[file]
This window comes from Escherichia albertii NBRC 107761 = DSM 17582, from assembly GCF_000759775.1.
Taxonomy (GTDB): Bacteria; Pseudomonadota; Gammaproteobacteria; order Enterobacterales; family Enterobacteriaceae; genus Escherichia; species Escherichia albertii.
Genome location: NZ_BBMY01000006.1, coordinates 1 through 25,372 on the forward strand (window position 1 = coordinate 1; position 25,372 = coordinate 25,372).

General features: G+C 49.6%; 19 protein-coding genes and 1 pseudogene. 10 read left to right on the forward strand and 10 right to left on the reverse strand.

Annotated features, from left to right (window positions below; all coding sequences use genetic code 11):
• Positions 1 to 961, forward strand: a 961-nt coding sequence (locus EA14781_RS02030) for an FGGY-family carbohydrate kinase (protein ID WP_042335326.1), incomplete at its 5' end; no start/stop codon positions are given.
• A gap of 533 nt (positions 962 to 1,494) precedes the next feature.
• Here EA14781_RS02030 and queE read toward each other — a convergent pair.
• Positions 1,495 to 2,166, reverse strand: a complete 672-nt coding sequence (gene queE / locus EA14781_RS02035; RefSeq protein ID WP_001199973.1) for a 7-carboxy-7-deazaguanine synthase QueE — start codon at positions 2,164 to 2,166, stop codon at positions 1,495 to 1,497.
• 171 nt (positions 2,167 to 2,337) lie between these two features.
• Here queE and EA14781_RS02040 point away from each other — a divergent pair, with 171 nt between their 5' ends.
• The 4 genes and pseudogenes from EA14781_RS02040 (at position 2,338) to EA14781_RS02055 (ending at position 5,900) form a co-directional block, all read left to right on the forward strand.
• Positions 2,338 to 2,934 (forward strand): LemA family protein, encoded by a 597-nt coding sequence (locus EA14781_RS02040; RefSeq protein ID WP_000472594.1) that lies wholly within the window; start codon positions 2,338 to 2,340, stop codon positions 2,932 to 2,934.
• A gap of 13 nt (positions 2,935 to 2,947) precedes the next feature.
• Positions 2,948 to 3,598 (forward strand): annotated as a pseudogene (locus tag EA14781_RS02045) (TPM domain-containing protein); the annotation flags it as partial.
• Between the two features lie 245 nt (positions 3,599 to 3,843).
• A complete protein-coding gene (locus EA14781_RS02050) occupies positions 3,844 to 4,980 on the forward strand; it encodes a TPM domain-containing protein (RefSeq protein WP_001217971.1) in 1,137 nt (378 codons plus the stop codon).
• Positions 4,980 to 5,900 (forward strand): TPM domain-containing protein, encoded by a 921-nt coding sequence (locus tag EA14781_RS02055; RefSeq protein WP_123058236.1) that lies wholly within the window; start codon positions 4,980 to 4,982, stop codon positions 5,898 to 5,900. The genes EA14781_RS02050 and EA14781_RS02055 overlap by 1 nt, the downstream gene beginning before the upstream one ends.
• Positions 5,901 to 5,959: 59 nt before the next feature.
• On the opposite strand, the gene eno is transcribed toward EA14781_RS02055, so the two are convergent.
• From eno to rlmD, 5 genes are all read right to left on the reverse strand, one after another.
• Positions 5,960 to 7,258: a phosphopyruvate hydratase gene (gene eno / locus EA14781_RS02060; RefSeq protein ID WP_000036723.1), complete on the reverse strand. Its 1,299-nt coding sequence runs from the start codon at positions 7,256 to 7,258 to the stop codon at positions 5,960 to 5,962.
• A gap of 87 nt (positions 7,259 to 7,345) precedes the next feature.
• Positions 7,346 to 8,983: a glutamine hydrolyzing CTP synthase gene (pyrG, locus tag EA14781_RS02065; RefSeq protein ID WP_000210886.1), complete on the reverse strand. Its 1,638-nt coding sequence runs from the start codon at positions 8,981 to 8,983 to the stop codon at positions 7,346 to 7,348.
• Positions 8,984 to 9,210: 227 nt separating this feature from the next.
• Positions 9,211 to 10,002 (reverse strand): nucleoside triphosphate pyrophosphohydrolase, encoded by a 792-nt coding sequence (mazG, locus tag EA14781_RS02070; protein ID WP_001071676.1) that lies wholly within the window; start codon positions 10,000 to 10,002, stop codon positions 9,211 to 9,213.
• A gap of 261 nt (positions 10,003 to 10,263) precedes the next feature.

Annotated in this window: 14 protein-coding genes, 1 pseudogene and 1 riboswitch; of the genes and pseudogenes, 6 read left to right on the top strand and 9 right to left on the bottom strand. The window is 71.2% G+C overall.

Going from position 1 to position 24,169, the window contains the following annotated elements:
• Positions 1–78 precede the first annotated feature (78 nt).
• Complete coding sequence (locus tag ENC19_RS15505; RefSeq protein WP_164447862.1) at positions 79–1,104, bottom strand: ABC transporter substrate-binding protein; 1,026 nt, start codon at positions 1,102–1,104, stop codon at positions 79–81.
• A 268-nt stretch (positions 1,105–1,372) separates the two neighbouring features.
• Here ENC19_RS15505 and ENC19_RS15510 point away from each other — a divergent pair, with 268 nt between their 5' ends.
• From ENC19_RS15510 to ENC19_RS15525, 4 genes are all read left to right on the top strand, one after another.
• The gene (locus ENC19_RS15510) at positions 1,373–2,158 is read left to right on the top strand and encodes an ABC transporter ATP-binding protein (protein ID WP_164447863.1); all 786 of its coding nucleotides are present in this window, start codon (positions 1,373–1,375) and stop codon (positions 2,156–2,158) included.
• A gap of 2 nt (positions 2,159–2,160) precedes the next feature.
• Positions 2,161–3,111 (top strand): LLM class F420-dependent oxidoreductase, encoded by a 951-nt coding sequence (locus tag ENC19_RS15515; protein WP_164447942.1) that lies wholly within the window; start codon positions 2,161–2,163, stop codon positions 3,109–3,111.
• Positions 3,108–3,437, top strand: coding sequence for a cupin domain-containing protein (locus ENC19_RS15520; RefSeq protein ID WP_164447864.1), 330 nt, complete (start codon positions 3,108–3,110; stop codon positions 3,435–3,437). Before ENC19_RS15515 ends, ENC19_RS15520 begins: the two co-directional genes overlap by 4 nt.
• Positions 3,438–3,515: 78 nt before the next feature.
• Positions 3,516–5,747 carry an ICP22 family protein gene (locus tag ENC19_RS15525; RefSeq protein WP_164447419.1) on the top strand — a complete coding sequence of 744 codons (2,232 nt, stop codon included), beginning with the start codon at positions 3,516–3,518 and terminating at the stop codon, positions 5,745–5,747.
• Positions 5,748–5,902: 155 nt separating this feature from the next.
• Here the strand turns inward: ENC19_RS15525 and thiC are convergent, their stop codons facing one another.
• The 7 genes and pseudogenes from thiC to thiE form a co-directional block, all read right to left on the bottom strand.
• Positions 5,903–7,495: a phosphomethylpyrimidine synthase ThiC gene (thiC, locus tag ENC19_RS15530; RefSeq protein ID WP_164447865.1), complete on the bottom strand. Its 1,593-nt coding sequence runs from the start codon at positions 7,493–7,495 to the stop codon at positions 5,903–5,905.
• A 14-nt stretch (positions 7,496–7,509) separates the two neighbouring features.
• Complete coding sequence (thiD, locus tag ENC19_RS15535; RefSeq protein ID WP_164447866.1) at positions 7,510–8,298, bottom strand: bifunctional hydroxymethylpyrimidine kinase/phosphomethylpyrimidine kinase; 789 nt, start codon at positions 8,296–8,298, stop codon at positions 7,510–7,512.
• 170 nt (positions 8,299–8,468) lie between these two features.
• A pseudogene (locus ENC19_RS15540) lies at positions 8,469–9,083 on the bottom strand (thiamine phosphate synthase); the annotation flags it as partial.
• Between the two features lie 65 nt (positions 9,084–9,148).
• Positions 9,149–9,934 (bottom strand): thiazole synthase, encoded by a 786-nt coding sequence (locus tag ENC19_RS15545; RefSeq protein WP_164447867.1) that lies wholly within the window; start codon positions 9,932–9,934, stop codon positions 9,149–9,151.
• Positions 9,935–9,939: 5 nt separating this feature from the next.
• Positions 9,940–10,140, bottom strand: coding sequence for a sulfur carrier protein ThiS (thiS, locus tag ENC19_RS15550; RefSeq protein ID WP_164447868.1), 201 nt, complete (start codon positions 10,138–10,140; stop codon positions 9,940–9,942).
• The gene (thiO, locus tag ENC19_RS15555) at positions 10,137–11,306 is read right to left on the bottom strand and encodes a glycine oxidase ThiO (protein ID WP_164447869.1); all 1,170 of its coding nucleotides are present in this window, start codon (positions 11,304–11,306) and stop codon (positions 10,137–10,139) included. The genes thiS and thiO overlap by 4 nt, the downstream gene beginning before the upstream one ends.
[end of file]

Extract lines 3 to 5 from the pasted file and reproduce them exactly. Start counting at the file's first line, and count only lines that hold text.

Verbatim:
Genome location: NZ_BBMY01000006.1, coordinates 1 through 25,372 on the forward strand (window position 1 = coordinate 1; position 25,372 = coordinate 25,372).

General features: G+C 49.6%; 19 protein-coding genes and 1 pseudogene. 10 read left to right on the forward strand and 10 right to left on the reverse strand.

Annotated features, from left to right (window positions below; all coding sequences use genetic code 11):